Sunday 25th Sep 2016 - Logistics Manager

Strong medicine

The problems faced by the National Health Service are only too apparent from newspapers and television, but work is underway to strengthen supply chains across the organisation, says Alex Whiteman.

First published in Logistics Manager, May 2015.

First published in Logistics Manager, May 2015.

Multiple entry points provide multiple logistical problems when it comes to managing the NHS’s supply chain. Alan Hoskins, the Portsmouth NHS Trust’s director of procurement and services says that this, among many issues has been further hampered by the systems in place across NHS Trusts.

“We’ve operated on limited inventory systems,” says Hoskins. “And these systems are many years behind those used in the private business sector.”

To tackle these out-dated systems and approaches, the team at Portsmouth NHS Trust sought out a provider that could streamline the system, settling on Ingenica Solutions, believing it could provide a foundation for future proofing the systems.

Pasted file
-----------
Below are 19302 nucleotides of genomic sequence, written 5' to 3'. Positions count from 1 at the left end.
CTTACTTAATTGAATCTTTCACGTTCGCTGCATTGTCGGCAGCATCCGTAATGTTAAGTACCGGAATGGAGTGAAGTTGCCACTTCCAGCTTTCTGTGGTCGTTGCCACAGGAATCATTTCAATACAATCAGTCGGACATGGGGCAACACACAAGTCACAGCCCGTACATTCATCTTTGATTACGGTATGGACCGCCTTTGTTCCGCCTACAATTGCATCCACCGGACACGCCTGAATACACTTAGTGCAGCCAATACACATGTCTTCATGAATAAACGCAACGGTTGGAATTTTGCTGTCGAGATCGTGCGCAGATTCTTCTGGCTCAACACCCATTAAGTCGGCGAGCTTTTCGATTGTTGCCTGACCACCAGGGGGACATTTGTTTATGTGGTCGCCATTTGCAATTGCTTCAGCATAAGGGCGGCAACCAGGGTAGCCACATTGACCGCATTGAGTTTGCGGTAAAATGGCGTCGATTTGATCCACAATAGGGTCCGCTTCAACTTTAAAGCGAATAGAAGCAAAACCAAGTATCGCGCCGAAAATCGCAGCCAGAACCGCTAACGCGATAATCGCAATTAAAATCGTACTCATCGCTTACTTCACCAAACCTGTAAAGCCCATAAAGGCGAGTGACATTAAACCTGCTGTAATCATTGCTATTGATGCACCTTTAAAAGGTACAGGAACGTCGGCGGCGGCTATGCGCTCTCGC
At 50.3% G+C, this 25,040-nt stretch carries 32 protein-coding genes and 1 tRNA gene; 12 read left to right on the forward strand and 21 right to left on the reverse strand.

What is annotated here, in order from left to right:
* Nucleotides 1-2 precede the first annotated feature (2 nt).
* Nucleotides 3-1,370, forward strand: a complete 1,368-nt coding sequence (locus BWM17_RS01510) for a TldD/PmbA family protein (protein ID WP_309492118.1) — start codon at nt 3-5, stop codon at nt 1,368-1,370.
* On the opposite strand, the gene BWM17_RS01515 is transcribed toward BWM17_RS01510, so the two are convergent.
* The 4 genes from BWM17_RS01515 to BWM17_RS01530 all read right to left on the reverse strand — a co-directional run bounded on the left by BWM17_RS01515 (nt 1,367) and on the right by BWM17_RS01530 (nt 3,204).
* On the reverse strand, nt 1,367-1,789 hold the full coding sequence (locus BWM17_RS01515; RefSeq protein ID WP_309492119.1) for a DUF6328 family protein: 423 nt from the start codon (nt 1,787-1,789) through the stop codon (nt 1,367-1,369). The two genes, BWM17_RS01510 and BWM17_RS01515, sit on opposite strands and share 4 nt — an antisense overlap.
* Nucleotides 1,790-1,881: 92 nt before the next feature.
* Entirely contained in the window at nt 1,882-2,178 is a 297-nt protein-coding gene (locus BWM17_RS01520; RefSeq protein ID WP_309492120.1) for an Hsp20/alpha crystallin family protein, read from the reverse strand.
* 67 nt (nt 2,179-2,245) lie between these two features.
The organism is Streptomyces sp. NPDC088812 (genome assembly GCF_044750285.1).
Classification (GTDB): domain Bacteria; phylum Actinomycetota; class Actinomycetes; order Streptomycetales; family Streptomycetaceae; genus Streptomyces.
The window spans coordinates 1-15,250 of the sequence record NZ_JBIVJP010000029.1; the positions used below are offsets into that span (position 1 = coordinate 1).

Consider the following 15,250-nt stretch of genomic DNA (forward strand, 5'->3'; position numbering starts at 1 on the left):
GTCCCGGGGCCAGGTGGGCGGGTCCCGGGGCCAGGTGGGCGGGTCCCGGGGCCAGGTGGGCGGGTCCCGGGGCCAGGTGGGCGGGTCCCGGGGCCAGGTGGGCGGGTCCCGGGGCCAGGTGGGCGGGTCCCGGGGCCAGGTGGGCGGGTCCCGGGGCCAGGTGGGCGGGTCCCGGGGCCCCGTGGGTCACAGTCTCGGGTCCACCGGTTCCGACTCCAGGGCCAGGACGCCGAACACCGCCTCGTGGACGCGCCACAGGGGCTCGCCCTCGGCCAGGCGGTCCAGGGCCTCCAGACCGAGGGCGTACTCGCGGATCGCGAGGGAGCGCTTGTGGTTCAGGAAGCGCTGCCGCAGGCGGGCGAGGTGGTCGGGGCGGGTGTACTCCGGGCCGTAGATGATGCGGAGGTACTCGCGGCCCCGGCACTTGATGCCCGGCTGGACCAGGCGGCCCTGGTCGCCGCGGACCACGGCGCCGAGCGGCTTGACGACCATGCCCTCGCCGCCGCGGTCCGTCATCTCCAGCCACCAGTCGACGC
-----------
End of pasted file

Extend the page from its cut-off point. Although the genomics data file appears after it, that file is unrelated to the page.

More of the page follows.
“Recently we have seen more and more providers coming into healthcare,” says Hoskins. “However, we feel that the system Ingenica offered would future-proof us – additionally, our system seems to be much cleaner than many others run across NHS organisations.”

Ingenica Solutions identified that the NHS on a national level was sorely lacking control of its hospital inventory. Managing director of Ingenica, Nicola Hall, discovered that little had changed in 16 years.

“Hospital inventory management was the start,” says Hall. “We worked closely with Portsmouth NHS Trust, developing an e-procurement and GS1 strategy.”

Following the development of this system, Portsmouth began to be recognised and “the government cottoned on to what it was doing,” says Hall.